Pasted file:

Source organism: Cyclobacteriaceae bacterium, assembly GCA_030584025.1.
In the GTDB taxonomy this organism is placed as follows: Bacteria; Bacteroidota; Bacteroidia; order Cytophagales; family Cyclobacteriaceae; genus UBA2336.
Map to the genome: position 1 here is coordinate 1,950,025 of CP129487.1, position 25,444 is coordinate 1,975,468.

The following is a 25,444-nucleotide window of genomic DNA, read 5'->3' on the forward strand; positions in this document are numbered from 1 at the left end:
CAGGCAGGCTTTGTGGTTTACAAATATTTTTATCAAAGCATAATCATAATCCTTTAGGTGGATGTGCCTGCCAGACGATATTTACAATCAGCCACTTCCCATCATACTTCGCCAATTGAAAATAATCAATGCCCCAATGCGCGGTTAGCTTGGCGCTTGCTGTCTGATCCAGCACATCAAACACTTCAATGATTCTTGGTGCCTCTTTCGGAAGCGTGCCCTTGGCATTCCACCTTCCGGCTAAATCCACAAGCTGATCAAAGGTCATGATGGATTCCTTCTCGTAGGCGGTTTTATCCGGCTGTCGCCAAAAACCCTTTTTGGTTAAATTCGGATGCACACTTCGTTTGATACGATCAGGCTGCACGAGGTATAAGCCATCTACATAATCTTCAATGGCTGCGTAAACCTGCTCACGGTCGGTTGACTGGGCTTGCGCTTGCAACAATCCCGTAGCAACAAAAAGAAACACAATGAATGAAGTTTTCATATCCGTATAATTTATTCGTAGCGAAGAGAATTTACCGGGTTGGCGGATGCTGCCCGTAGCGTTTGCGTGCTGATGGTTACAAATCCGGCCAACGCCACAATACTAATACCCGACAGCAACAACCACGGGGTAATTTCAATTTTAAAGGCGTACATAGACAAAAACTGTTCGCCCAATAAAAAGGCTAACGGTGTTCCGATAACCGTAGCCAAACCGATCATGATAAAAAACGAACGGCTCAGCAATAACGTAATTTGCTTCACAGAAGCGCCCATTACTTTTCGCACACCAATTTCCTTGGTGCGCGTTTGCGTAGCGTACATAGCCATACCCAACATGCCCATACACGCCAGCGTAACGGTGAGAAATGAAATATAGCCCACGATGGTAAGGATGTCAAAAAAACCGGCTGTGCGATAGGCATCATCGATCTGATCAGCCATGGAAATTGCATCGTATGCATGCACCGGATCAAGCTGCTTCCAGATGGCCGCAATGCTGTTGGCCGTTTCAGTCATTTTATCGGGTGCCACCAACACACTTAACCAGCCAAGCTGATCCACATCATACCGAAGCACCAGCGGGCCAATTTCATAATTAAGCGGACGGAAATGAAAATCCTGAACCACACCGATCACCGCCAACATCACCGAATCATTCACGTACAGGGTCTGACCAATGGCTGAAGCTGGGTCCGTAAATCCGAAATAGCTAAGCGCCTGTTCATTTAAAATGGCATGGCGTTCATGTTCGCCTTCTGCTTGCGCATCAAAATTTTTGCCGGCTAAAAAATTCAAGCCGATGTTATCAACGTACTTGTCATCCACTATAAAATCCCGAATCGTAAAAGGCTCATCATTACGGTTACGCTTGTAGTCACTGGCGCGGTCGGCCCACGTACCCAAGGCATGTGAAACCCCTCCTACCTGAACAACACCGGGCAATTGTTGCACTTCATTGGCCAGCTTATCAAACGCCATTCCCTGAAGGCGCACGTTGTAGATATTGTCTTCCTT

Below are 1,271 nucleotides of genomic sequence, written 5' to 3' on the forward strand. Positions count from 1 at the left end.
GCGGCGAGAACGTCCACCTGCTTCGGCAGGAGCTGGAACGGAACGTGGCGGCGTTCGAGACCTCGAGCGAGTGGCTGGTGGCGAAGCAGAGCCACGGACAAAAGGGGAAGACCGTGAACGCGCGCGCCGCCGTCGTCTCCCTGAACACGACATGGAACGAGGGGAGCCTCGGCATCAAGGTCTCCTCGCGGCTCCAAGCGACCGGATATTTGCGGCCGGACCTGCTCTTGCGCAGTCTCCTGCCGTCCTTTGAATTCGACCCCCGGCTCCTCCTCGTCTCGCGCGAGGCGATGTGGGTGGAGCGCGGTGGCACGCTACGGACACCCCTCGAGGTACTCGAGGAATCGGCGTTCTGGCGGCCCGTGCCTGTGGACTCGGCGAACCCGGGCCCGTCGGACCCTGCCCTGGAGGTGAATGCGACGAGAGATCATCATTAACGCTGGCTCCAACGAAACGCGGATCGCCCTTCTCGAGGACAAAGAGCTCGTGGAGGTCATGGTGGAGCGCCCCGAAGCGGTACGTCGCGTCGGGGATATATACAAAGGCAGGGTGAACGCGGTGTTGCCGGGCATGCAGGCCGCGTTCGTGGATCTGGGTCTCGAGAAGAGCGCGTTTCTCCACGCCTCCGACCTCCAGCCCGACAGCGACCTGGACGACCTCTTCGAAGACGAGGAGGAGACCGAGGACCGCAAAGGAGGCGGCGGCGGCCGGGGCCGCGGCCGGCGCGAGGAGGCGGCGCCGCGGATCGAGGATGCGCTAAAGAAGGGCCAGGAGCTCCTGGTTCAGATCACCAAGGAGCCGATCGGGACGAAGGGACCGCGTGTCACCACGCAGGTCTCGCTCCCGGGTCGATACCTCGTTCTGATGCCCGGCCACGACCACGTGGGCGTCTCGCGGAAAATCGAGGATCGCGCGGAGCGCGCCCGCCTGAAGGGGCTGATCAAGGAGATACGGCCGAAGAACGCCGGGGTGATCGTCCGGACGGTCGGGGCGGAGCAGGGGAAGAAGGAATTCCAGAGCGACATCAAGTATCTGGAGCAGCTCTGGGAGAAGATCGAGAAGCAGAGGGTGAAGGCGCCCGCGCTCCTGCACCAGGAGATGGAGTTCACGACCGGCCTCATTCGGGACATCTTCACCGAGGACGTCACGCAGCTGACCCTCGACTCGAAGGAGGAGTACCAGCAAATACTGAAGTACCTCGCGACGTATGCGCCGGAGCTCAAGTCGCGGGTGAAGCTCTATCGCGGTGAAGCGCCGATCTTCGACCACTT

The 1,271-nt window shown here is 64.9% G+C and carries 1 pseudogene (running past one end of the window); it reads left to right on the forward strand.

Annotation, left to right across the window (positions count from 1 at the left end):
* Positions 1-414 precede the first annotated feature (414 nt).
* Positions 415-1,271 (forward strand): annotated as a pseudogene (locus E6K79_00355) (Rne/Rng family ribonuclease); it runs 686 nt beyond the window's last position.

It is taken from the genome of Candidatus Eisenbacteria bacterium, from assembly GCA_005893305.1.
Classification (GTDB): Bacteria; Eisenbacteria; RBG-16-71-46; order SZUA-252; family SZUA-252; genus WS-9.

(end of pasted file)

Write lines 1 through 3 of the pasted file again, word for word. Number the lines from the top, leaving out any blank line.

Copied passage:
Source organism: Cyclobacteriaceae bacterium, assembly GCA_030584025.1.
In the GTDB taxonomy this organism is placed as follows: Bacteria; Bacteroidota; Bacteroidia; order Cytophagales; family Cyclobacteriaceae; genus UBA2336.
Map to the genome: position 1 here is coordinate 1,950,025 of CP129487.1, position 25,444 is coordinate 1,975,468.